The United States has halted financial aid to Pakistan to help purchase U.S. F-16 fighter jets after members of the U.S. Congress objected.
The congressional opposition means that funds from the U.S. government's Foreign Military Financing allocation cannot be used as planned to purchase the aircraft, U.S. State Department spokesman John Kirby said on May 2.
The Obama administration approved the sale of up to eight F-16 fighter jets in February and was planning to provide loans for the deal valued at $699 million.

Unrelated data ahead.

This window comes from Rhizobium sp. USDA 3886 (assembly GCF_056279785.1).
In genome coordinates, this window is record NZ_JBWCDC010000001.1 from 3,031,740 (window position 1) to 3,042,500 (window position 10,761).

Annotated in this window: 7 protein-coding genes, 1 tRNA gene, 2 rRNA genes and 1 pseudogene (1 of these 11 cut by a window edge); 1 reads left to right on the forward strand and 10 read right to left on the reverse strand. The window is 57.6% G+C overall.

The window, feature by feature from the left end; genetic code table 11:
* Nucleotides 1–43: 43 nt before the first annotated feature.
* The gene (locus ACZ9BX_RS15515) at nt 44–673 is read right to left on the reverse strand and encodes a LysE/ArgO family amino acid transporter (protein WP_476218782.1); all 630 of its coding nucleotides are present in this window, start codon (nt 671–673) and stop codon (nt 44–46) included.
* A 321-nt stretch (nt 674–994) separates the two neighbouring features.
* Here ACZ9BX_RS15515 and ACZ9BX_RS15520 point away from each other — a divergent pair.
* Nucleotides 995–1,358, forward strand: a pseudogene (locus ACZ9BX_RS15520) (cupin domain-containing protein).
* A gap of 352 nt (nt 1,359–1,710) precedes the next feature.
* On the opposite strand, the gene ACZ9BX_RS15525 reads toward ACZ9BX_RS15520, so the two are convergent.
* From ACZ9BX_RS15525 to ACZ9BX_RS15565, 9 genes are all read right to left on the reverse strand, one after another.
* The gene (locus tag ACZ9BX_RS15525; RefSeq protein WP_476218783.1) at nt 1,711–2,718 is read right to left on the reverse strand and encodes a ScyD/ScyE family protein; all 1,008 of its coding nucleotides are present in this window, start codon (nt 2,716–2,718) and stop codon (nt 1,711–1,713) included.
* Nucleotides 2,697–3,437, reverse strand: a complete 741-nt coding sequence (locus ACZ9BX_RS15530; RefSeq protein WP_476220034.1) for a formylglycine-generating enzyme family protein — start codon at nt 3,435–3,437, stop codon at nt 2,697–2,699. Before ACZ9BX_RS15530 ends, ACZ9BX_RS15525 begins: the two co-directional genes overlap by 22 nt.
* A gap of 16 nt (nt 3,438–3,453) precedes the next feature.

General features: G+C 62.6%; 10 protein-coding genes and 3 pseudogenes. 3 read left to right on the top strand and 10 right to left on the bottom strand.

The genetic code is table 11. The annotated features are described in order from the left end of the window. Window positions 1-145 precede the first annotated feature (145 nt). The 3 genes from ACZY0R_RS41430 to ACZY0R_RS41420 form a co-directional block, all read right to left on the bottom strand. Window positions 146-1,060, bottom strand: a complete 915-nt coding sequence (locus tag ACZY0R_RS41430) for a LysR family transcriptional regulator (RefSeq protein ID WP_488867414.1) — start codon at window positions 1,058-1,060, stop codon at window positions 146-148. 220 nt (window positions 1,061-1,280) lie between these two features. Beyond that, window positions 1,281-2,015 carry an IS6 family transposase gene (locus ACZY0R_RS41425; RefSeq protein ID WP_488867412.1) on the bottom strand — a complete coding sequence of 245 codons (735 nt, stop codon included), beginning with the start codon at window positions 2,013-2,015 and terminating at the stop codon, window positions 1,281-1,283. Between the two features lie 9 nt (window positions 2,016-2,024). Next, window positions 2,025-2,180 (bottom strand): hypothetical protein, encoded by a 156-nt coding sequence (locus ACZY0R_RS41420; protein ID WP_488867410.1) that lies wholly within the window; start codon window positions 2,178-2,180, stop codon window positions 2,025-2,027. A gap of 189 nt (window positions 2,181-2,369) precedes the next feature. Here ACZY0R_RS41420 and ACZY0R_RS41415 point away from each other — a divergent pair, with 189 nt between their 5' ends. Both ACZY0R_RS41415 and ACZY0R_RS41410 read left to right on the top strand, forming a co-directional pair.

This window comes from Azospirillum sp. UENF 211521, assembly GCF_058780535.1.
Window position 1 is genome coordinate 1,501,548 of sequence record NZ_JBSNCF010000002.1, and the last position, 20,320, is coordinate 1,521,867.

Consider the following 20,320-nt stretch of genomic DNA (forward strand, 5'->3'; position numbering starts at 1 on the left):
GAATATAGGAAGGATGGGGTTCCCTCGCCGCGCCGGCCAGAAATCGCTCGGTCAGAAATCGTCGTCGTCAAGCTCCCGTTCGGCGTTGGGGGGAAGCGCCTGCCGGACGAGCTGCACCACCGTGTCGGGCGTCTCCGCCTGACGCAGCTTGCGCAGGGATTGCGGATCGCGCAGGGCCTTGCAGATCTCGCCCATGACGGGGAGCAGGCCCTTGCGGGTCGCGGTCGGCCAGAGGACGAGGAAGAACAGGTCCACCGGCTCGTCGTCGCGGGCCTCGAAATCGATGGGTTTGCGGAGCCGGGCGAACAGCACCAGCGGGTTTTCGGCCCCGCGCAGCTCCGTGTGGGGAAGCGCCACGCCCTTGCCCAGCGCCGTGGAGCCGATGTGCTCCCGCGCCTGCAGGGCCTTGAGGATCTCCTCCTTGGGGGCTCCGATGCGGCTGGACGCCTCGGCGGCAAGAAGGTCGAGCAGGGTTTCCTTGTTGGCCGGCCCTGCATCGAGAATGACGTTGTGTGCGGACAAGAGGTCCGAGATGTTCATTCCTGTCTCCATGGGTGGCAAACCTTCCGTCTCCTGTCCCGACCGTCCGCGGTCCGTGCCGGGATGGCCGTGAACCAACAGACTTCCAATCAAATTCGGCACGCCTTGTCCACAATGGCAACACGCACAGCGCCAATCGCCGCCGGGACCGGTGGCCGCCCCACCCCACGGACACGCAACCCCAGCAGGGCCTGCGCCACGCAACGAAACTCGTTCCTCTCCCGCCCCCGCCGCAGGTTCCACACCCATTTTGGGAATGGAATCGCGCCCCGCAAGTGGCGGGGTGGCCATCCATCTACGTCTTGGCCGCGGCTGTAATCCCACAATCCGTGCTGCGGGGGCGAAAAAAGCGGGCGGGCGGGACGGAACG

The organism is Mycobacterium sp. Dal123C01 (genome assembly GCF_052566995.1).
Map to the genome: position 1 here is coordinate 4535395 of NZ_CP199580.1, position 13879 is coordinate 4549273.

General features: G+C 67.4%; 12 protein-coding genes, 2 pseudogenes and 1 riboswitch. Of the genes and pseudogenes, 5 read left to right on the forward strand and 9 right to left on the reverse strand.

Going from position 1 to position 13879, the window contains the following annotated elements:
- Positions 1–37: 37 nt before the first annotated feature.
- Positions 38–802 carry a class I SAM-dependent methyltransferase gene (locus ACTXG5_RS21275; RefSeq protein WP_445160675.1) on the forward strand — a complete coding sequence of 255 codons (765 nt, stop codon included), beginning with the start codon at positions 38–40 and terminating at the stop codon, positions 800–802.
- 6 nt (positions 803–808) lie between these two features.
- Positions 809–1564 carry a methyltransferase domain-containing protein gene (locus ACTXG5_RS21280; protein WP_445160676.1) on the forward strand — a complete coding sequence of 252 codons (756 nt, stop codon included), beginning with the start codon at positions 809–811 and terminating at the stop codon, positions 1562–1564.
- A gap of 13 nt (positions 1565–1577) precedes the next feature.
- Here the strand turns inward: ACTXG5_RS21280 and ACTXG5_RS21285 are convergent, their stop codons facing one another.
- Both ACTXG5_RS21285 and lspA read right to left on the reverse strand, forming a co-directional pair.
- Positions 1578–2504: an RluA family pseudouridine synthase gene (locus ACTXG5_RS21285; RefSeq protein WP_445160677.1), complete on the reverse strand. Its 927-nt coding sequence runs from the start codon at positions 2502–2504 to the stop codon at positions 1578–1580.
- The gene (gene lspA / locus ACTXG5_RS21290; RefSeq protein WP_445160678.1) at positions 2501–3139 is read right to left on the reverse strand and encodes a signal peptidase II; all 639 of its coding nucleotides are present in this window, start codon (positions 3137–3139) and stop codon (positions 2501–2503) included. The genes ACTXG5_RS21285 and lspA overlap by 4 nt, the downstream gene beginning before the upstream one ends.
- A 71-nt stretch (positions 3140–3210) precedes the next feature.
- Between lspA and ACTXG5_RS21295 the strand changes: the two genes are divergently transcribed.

However, Republican Senator Bob Corker said he would use his power as chairman of the Senate Foreign Relations Committee to bar any U.S. subsidies to send Pakistan a message that it needs to do more in the war against terrorism.
Corker's stance reflected unhappiness in Congress that Pakistan supports or tolerates militant groups that target Afghans and Americans, while it has done little to help foster peace in Afghanistan.
The aid denial prompted Syed Tariq Fatemi, special assistant to Pakistani Prime Minister Nawaz Sharif, to complain to U.S. legislators visiting Islamabad on May 2 that Congress "lacks sufficient appreciation for Pakistan's wholehearted efforts" to fight terrorism.